And there is also the reality that brick-and-mortar stores are hesitant to carry self-published books. The book has to be the same high quality as traditionally published books. And even if it is high quality, most brick-and-mortar stores and libraries won't take on POD (print on demand) books from KDP, Ingram Spark, and the like. It's a hassle for them to order and deal with the PODs, so most just don't do it. A self-published author might be able to get their local bookseller or Barnes and Noble to carry their book, but it often requires a lot of legwork. It doesn't just drop in your lap.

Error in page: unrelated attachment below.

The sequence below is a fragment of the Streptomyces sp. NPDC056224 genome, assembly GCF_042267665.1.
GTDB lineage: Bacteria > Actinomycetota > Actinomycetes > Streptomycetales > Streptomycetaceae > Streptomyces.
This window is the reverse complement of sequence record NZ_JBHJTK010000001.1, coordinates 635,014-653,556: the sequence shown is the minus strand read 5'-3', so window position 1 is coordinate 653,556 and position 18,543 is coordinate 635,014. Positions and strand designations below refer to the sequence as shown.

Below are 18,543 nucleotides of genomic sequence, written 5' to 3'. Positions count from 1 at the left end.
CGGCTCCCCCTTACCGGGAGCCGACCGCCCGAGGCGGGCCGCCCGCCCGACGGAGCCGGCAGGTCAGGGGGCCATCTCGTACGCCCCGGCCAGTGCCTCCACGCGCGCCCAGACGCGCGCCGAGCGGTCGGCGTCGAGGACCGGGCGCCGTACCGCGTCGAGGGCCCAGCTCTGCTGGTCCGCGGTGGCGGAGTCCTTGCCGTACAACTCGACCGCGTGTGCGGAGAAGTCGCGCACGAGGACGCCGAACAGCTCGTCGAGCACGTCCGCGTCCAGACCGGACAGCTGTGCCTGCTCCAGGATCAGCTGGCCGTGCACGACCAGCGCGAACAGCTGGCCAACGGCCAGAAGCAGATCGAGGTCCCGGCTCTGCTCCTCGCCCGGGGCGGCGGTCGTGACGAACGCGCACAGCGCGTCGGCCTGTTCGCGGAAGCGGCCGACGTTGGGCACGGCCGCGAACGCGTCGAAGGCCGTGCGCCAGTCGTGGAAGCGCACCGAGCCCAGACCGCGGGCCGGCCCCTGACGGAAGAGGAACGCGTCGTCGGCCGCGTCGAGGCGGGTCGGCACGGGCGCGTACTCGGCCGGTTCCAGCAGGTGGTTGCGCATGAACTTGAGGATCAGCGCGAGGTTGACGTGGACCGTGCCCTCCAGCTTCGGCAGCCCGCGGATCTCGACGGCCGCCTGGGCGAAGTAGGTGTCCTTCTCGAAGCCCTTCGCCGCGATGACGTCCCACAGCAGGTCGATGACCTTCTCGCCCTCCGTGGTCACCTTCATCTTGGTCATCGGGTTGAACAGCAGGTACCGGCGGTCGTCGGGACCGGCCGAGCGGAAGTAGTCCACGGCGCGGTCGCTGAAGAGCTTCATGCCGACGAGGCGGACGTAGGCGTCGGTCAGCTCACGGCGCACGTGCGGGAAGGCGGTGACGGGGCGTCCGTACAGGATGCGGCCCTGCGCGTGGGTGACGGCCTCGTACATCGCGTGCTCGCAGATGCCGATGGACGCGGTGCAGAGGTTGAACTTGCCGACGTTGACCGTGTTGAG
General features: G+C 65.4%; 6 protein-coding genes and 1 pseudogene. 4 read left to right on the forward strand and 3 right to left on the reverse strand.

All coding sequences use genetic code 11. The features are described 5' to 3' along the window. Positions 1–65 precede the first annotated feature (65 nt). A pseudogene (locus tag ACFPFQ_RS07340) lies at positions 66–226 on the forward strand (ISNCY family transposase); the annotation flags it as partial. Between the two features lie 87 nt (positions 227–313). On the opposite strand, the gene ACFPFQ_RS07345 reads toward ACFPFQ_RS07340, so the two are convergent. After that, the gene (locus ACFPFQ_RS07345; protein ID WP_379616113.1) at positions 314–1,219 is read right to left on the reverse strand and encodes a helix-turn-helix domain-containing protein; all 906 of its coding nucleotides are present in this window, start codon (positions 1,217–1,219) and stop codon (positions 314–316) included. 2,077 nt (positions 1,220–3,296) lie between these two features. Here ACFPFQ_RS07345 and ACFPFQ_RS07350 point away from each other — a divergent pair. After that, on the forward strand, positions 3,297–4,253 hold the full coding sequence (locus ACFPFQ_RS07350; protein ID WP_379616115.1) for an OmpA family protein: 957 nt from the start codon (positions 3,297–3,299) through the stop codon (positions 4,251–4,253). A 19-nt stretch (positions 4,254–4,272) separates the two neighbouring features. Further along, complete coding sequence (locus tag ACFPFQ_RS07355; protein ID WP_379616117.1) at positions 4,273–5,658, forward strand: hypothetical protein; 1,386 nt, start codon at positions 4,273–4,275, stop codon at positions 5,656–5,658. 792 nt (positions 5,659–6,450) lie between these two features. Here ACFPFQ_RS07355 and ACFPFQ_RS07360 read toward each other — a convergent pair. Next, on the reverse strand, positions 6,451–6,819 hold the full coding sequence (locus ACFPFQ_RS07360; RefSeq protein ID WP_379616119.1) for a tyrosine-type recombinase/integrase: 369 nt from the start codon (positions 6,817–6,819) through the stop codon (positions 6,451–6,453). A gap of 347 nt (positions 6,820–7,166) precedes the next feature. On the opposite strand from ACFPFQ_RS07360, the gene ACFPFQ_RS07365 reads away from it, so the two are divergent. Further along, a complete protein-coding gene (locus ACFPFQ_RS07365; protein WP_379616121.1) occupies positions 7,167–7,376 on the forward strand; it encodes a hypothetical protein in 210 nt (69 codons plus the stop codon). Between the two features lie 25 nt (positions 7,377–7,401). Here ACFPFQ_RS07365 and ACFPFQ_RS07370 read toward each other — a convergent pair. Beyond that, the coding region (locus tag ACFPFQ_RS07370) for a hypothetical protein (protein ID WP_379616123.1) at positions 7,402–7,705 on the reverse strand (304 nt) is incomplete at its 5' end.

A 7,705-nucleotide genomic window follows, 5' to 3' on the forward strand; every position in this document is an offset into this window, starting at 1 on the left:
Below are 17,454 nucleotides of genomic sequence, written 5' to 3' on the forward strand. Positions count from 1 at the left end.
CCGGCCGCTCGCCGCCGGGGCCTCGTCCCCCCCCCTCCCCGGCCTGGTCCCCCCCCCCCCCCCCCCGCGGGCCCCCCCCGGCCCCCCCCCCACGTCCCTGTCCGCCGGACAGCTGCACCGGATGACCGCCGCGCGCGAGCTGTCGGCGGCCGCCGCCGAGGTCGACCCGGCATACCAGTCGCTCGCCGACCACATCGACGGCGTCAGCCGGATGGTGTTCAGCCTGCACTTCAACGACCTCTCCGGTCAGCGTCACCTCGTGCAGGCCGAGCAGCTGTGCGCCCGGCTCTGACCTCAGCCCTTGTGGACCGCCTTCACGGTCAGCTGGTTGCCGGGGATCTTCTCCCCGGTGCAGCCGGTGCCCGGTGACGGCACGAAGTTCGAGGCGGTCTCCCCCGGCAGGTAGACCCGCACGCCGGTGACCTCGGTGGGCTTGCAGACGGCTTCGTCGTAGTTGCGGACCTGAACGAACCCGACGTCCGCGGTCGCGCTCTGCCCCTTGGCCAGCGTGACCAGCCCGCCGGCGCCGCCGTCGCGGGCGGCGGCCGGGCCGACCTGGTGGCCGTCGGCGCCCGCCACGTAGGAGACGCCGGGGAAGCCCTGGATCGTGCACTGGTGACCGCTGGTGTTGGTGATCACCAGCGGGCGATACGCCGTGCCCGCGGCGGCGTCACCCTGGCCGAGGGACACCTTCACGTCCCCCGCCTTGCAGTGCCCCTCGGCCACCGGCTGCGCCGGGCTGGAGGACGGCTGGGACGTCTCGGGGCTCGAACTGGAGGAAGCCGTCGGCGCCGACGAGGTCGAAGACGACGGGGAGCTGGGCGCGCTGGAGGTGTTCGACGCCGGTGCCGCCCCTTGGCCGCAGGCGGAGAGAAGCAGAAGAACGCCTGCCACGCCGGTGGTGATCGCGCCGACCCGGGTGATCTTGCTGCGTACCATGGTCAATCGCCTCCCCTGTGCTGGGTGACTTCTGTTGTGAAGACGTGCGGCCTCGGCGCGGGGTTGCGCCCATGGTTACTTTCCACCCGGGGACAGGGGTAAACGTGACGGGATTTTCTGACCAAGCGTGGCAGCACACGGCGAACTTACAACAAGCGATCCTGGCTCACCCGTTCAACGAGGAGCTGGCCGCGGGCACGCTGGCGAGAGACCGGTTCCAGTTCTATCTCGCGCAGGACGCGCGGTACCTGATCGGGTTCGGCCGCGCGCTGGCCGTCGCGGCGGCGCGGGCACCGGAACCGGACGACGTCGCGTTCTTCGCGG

Don't mean to rain on anyone's parade -- like I said, just want to provide a little reality check. This is also not to say that I discourage self-publishing. I'm actually in the process of self-publishing my own picture books and have worked with many self-published authors in over 12 years of freelancing. What I do strongly encourage is looking into self-publishing before you leap. Make sure that it really is the right path for you. And look into what it will really cost to self-publish in terms of time, energy, resources, and money.
Melissa_Bailey last edited by
@JQ your style is great -- completely fits the children's book market. You'll find just about every art style in picture books, so no need to worry that there is one "children's book style". If it's child-friendly, that's all you need. And your style is very child-friendly!